This is a big deal. Apple and Google are combining their engineering prowess and dominant market positions to fight the coronavirus war in a smart and effective way. If successful, it may be the first step in turning the tide against the pandemic and moving society back to a more normal life.

On Friday, the two tech giants announced a joint effort to develop smartphone technology that can alert users if they have been in the proximity of an infected person. This capability, dubbed contact tracing, has shown to be effective in slowing the spread of the coronavirus by giving people timely information on whether they should self-quarantine or get tested.

When the plan is fully implemented, the two companies could potentially roll it out to a good chunk of the world’s population. Apple Inc.’s iOS and Google’s Android are used by about 3 billion people.

While previous efforts by U.S. tech giants have centered on providing the public with COVID-19 resource information from authoritative health sources, this partnership marks the first concrete action that promises to effectively mitigate the spread of the pandemic in a dramatic way. Apple and Alphabet Inc.’s Google said they will release software in mid-May that will allow apps from public health authorities to do contact tracing. And in the coming months, the two companies will add the capability into their operating systems, which won’t require the use of a separate app.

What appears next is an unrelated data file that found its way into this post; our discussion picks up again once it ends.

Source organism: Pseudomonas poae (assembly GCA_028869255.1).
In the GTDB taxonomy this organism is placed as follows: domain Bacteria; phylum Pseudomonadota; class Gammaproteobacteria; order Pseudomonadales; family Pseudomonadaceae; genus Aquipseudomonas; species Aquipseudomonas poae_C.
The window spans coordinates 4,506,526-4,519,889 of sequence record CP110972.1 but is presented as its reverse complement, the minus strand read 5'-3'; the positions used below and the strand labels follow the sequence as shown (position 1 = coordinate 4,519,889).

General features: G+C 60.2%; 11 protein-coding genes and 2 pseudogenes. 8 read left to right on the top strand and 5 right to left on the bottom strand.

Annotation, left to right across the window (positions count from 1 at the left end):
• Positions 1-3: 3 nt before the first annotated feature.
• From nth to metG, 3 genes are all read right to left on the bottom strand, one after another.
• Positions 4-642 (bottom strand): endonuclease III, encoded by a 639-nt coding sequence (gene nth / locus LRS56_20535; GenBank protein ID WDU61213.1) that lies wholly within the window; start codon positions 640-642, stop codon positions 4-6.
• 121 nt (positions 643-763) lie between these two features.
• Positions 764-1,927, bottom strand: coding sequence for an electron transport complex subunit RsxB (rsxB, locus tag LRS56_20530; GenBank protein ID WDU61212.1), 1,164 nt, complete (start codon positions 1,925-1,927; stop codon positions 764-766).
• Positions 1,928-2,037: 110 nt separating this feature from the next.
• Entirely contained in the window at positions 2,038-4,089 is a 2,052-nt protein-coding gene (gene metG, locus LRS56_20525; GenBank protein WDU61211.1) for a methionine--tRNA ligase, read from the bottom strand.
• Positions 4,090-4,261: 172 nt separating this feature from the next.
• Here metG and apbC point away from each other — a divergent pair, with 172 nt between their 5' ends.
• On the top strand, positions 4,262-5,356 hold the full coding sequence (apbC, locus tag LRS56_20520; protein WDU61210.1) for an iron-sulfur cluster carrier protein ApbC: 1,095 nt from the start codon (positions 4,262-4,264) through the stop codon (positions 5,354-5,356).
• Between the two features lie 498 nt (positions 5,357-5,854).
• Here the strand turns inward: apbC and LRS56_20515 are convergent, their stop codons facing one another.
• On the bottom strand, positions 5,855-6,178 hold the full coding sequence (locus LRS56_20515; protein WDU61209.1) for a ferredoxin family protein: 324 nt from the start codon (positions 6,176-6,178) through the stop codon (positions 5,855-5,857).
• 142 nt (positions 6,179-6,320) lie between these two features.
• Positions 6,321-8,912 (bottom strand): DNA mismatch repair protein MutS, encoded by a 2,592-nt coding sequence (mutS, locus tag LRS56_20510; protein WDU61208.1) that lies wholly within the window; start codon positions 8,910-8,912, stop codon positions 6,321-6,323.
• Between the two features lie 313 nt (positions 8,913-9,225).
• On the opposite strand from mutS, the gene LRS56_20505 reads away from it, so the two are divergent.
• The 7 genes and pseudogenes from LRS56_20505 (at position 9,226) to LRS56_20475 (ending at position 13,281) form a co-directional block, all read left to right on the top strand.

Other countries have been more aggressive in their use of digital surveillance technologies. In South Korea, government authorities leveraged GPS location-based smartphone apps to monitor self-quarantined infected patients. The Asian country has also posted detailed location histories of infected persons online, from what time they left work to what bars they visited.

In the U.S., critics have warned against such heavy-handed methods, saying it violates people’s privacy and could expose their confidential health information. That’s a real concern. But it seems Apple and Google have threaded that needle. To protect against privacy concerns, the firms are using short-range Bluetooth technology that won’t track physical locations or collect data that could reveal a person’s identity. The service will be opt-in only and use anonymous ID keys that will change often. The identities of people who test positive won’t be shown to anyone.

In recent years, Big Tech has come under regulatory scrutiny for anti-competitive practices, failing to combat misinformation and protecting consumer privacy. This time, though, Apple and Google seem to have figured out a way to use their power for the good of society, while creatively protecting the public’s privacy through smart engineering. They should be commended.

Tae Kim is a Bloomberg Opinion columnist.

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